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Belene NPP - between denial and hope


Experts have been arguing for years about the benefits of the Belene project, but after initially denying it, the current government stubbornly believes in its development with foreign investors.


More than 30 years have passed since the beginning of the construction of the second nuclear power plant in our country. Its construction is still at ground zero. What is even stranger is that this tormented project which has no analogue in the world once again catches the eyes of investors and politicians, and especially the latter. Recently, Prime Minister Boyko Borissov himself preceded the events in a political speech, explaining that three serious international companies are forming a consortium to build the plant. Their names are well-known to everyone but what does it actually mean.

 

The first and main candidate is and will always be the Russian state corporation Rosatom. Even after thousands of disputes and arbitrations in the last ten years the Russian company remains an equipment manufacturer and a major supplier to the project. If this company gives up participating, the chances of the construction fall dramatically.

 

The consortium also includes the American General Electric Steam Power and the French Framatome. These two companies are well known to Rosatom. It is cooperating with them in the projects for the Hungarian Paks-2 NPP and the Hanhikivi-1 NPP in Finland. The Finnish plant is being built with a huge delay and there are still many uncertainties as to when it can be completed. Rosatom is also partnering with General Electric for the Akkuyu nuclear power plant in Turkey and the Dabaa nuclear power plant in Egypt.

There, the American company also supplies equipment for the turbines.

 

In general, the consortium will lie on the principle - the Russians supply the machines and reactors and the control electronics will be of French and American production. The supply of nuclear fuel will be in question one day, but that is far ahead of time.

 

Naturally, the government is now trying to present the project as very promising, despite its 30-year history. But this is for the general public and presents an attempt of self-persuasion. We will find out what the situation is after potential investors enter the information room of NEC to get acquainted with the detailed documentation. This will happen after quarantine measures in our country are lifted as well as in the countries of potential investors. The same refers to the applicants from China and Korea.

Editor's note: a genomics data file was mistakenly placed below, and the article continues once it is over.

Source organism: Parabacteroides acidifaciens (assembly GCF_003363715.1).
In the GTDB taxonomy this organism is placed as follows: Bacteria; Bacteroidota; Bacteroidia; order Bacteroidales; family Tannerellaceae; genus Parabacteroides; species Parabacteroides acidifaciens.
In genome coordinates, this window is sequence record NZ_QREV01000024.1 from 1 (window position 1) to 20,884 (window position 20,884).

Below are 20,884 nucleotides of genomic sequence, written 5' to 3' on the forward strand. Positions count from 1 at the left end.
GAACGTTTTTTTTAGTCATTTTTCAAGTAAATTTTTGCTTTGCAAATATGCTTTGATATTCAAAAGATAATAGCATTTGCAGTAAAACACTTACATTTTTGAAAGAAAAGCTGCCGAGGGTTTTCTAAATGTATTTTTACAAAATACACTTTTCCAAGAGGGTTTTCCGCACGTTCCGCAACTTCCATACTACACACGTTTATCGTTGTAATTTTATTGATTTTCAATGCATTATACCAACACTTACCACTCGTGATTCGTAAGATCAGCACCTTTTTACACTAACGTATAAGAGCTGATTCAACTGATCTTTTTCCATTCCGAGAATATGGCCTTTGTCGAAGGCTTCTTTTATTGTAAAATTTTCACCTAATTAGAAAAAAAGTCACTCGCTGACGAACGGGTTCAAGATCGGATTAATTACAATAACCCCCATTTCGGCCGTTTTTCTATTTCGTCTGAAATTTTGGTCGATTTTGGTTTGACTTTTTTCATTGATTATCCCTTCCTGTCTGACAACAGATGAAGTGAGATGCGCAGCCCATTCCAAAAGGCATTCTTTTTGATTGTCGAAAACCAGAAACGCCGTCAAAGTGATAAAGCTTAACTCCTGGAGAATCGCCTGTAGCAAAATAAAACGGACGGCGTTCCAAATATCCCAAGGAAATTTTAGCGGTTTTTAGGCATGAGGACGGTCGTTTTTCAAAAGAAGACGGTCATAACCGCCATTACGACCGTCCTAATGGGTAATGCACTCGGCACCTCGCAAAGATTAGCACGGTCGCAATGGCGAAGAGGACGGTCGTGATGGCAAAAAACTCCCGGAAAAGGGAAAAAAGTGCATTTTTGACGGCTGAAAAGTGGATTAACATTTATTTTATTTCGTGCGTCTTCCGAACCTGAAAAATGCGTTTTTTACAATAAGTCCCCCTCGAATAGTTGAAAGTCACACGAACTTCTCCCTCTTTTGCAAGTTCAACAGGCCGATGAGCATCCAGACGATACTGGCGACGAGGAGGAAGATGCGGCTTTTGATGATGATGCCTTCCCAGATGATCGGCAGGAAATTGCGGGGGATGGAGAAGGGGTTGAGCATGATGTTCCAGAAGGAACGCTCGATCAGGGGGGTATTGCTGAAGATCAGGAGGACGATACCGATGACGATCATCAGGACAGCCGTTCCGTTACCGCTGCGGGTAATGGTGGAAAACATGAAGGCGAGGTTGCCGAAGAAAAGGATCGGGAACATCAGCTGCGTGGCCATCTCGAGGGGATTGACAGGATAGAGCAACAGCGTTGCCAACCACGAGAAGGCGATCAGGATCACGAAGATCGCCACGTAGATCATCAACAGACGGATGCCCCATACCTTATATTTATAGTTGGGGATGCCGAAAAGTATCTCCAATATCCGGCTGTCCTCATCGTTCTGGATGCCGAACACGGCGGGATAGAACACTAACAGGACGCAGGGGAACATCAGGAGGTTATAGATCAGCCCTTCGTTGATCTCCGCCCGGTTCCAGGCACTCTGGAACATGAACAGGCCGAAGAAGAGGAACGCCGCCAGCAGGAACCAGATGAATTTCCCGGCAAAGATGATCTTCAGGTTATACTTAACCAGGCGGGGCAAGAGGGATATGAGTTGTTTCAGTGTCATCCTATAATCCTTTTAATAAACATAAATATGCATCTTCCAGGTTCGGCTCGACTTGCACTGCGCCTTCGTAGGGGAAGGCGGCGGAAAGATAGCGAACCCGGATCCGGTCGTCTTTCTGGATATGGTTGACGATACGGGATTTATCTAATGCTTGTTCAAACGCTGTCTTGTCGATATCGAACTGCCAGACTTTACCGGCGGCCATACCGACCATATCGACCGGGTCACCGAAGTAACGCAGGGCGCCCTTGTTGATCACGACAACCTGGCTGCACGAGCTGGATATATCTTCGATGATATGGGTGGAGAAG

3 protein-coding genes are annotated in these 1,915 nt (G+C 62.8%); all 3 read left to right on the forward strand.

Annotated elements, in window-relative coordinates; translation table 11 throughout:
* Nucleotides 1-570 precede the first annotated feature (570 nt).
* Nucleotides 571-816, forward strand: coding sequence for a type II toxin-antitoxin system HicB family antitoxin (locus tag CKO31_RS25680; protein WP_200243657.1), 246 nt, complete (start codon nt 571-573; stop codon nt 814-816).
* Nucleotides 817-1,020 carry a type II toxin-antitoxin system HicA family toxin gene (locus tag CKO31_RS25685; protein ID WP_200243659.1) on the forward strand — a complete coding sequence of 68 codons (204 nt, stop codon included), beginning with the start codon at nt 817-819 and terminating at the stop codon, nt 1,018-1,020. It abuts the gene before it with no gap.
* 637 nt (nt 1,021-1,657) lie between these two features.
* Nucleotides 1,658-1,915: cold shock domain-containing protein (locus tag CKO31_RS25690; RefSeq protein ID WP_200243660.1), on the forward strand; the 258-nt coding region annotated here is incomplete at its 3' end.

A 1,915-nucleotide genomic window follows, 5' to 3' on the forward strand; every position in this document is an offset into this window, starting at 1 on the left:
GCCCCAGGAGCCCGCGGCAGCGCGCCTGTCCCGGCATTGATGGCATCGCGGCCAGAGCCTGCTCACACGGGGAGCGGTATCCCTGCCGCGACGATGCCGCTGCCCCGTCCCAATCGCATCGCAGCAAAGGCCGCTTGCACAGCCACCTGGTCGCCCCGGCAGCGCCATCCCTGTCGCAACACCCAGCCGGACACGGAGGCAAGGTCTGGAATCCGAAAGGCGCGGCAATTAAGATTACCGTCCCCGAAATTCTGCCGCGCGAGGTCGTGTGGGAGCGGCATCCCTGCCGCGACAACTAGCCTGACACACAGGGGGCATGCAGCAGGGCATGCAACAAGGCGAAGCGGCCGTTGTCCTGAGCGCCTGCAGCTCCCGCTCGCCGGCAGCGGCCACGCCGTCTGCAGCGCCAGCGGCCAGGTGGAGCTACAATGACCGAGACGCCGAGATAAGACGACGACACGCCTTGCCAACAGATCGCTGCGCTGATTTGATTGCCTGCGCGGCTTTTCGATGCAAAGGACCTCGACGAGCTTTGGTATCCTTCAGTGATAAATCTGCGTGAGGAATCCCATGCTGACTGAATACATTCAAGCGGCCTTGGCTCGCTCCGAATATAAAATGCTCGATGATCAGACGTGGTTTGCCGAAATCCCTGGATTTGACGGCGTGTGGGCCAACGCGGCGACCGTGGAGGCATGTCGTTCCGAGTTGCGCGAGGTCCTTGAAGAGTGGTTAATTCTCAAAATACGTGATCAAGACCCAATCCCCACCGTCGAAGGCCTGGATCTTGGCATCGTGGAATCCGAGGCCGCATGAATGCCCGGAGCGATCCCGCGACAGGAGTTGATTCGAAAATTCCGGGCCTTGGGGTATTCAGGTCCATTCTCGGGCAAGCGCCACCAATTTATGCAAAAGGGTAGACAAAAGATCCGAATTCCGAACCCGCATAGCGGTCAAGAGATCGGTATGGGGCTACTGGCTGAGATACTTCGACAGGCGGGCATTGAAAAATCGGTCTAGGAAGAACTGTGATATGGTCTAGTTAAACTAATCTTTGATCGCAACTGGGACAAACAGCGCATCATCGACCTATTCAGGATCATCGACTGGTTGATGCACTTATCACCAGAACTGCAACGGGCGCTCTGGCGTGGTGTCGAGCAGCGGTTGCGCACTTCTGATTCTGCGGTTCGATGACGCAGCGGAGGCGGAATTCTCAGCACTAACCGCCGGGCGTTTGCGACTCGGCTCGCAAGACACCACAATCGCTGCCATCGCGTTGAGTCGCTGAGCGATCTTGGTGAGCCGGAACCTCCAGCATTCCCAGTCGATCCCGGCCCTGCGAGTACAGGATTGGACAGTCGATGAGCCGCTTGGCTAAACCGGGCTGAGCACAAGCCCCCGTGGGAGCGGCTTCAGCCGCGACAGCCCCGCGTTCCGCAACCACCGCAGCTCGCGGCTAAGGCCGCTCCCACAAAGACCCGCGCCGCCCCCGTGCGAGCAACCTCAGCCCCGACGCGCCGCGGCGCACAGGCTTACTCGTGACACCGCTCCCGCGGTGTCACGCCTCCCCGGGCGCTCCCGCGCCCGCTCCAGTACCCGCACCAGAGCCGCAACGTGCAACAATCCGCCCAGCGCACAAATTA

Unlike the authorities, however, Bulgarian experts are becoming increasingly critical of Belene's future. The chairman of the board of the Institute of Energy Management Slavcho Neykov explained that the project was irreversibly terminated several years ago and the current attempts of the government to revive it are unlikely to lead to success. And in the current crisis, it is perfectly reasonable for funding problems to arise.

 

The signed memorandums are declarations for future understanding only if the construction of the Belene NPP ever starts, said Ivan Hinovski, chairman of the Bulgarian Energy and Mining Forum. It is still unclear whether this project will be built on the model of the Hungarian Paks NPP, which is similar in financial terms and parameters. In that case, Bulgaria will have to pay another 2.5 billion euros for insurance, financing, etc., Hinovski believes.

 

The agreement reached within the procedure for selecting a strategic investor will probably predetermine the final decision, energy expert Prof. Atanas Tasev told BNT. According to him, no one can work out this project without Russia, as it holds the controlling stake. The important thing is that it takes suppliers for the non-nuclear part. Now they are participating with a commodity loan and easing the Rosatom financing scheme, Tasev said.

 

There is something else. It is no secret that the Belene NPP is quite dependent on the political situation in our country. And if the ruling party wants to complete what it has started, the MRF, for example, is firmly against it.

 

"The Belene NPP must work. We can exist without a nuclear power plant, but in times of risk you rely only on what you have. I think that replacing some capacities with others is a good option," Valentin Nikolov, the chairman of the parliamentary committee on energy noted, referring to the inevitable end of coal energy in our country.

 

However, such a project is a political adventure for MRF energy expert Ramadan Atalay and in view of future EU green policies, it is better for the country to invest efforts and funds in building green power plants and energy efficiency.

Atalay is convinced that the European Commission would finance the construction of a hydropower plant on the Danube between Nikopol and the Romanian city of Turnu Magurele, as well as between Silistra and Calarasi.

 


The government is about to announce the new head of the energy regulator


 

Plamen Mladenovski, who heads the Electricity and Heat Energy Directorate of the Energy and Water Regulatory Commission, is likely to be its new chairman. We recall that MPs recently approved amendments to the Energy Act, which introduced a relief for the future head of the commission. He will now be required to have at least 5 years of experience in this field and to have held a managerial position. The previous requirements include   at least 10 years of experience, of which at least seven in the sector. The change seems to be aimed at Mladenovski taking over the management of the regulator.

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